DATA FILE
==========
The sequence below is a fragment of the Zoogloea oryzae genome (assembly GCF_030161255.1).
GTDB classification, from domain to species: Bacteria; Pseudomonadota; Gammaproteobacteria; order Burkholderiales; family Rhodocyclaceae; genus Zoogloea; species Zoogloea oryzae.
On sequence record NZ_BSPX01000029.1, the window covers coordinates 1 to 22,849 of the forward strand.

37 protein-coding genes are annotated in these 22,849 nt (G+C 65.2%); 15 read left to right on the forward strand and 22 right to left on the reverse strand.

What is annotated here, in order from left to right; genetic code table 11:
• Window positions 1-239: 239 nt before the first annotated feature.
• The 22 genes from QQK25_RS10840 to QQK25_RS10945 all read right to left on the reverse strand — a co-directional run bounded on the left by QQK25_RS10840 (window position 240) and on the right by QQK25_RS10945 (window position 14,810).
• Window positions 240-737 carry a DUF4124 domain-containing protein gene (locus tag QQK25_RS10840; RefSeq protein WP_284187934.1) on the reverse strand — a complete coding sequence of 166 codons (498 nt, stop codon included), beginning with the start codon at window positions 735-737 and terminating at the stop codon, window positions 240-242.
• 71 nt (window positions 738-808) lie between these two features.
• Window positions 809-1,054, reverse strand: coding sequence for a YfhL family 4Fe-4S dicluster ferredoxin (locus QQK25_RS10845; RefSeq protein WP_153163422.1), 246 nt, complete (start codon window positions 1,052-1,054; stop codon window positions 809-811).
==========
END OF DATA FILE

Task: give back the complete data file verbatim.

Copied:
The sequence below is a fragment of the Zoogloea oryzae genome (assembly GCF_030161255.1).
GTDB classification, from domain to species: Bacteria; Pseudomonadota; Gammaproteobacteria; order Burkholderiales; family Rhodocyclaceae; genus Zoogloea; species Zoogloea oryzae.
On sequence record NZ_BSPX01000029.1, the window covers coordinates 1 to 22,849 of the forward strand.

37 protein-coding genes are annotated in these 22,849 nt (G+C 65.2%); 15 read left to right on the forward strand and 22 right to left on the reverse strand.

What is annotated here, in order from left to right; genetic code table 11:
• Window positions 1-239: 239 nt before the first annotated feature.
• The 22 genes from QQK25_RS10840 to QQK25_RS10945 all read right to left on the reverse strand — a co-directional run bounded on the left by QQK25_RS10840 (window position 240) and on the right by QQK25_RS10945 (window position 14,810).
• Window positions 240-737 carry a DUF4124 domain-containing protein gene (locus tag QQK25_RS10840; RefSeq protein WP_284187934.1) on the reverse strand — a complete coding sequence of 166 codons (498 nt, stop codon included), beginning with the start codon at window positions 735-737 and terminating at the stop codon, window positions 240-242.
• 71 nt (window positions 738-808) lie between these two features.
• Window positions 809-1,054, reverse strand: coding sequence for a YfhL family 4Fe-4S dicluster ferredoxin (locus QQK25_RS10845; RefSeq protein WP_153163422.1), 246 nt, complete (start codon window positions 1,052-1,054; stop codon window positions 809-811).